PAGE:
National Institutes of Health studies have shown that children enjoy eating dishes they have helped to prepare including—gasp! —veggies! Even two year-olds can wash fruit, and they absolutely love to stir ingredients! So what if there’s flour all over the kitchen (and the child) if your five-year-old basks in the glow of your oohs and aahs? 

5.  Channel the immense power of the dinner table. 

Teens are busy humans who are also testing their boundaries, which is exactly when they need to trust that home is the place where it’s safe to be themselves. Mealtime is the worst possible time to criticize, discipline, or rehash arguments. Consider this: when we meet a client for lunch, isn’t it usually to nurture the relationship? And when we join friends for dinner, isn’t the goal to enjoy conversation and laughter, to share news, or to give and receive emotional support?  There’s never been a better time than now to reclaim the lost art of dinner table connectedness.

6. Treat spills with compassion.

What kid doesn’t dread the humiliation of accidentally knocking over a glass of juice? A stain on the tablecloth will be forgotten, but anger in the eyes of a beloved adult sticks in the heart for a long time. 

7. Zoom in – and know when to Zoom out.

You know the drill. Face-to-face online game nights with the family can be so much fun and nurturing. But keep it flexible. Forcing it as a regularly scheduled event instead of a treat could put a guilt trip on someone who may need to watch a movie or do some baking instead.   

8. Support the other parental unit.

Imagine this scenario: one parent turns to the other and says, “I see that you’re exhausted. Why don’t you take a break and I’ll handle bath time (or do the dishes) (or clean up the gingerbread cookie mess). It’s not just the kids who need to be seen, heard and valued!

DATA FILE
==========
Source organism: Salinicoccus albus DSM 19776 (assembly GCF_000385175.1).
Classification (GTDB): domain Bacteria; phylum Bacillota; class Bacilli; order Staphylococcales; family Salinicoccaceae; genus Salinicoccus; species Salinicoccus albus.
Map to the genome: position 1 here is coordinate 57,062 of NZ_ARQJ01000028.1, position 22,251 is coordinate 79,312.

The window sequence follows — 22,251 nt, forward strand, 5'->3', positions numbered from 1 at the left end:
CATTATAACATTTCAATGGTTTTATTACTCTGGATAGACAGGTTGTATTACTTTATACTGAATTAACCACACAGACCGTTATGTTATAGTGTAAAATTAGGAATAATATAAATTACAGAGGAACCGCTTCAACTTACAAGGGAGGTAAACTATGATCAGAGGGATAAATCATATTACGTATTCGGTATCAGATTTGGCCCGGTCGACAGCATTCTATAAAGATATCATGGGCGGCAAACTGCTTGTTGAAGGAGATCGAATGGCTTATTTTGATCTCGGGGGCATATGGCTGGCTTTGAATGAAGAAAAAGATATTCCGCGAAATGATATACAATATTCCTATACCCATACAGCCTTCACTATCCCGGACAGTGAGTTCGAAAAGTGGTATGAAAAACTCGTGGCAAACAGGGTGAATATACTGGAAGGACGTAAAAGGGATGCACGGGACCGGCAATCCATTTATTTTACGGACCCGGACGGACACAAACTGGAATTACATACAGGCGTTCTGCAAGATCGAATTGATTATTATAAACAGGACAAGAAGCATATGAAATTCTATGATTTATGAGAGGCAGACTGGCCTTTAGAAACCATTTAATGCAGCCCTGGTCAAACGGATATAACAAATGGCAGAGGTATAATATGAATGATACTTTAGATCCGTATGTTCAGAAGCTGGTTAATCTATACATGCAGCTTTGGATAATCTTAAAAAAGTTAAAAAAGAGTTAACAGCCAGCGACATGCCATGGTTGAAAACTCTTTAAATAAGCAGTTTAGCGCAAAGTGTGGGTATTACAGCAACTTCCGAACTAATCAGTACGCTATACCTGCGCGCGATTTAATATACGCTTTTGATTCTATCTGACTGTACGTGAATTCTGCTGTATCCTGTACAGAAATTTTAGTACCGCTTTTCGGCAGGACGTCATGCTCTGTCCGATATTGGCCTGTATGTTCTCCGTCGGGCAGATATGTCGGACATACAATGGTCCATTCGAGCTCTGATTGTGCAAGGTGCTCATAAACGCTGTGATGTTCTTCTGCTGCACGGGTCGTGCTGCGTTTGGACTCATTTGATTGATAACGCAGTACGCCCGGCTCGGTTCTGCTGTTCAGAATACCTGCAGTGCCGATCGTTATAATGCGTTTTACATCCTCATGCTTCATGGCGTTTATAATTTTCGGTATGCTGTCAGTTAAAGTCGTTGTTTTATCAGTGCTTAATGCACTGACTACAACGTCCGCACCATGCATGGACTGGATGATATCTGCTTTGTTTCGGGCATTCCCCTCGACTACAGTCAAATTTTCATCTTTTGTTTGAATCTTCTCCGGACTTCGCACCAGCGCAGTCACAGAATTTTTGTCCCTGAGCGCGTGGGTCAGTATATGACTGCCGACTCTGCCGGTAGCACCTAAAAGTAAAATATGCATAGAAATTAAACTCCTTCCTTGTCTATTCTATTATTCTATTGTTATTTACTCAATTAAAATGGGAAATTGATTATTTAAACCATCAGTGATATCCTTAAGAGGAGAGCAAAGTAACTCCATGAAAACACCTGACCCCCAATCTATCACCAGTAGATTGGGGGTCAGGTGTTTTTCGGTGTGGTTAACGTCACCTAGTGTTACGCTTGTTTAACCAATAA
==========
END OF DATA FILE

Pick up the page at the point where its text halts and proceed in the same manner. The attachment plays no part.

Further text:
9. Get real. 

Honor the truth that this year just can’t be as extravagant as years past. Agree with your partner, family members and friends to keep your gifts to each other thoughtful but modest, to avoid the stress of credit card bills in January. A gift certificate to the spa is wonderful, but who knows? A loving back rub or foot massage at home may be even better. 

10.  Ramp up your acts of kindness.

It’s well known that parents have eyes in back of our heads, but in fact it’s our kids who notice – and mimic – everything we do. Decades of studies prove that our young children want to be just like us. Let them observe your random acts of kindness. Honor their acts of kindness – as simple as a smile, or dropping coins in a street musician’s bucket, or making sandwiches for a homeless person. Involve them now in small philanthropic services so that the joy of sharing becomes a lifelong habit.  

11. Take a nap.

We’re talking to you, Mom and Dad. Take a cue from kindergarten and slip away for a daily fifteen-minute power nap. It’s free, it feels good, and life seems a whole lot calmer when you wake up. 

12. Notice a child in crisis.

During school breaks, child protection advocates such as teachers, childcare workers, coaches and spiritual leaders depend on extra eyes and ears to be aware of children in crisis. If you know of or suspect child abuse, call the national child abuse hotline. Tips are anonymous. 1-800-962-2873.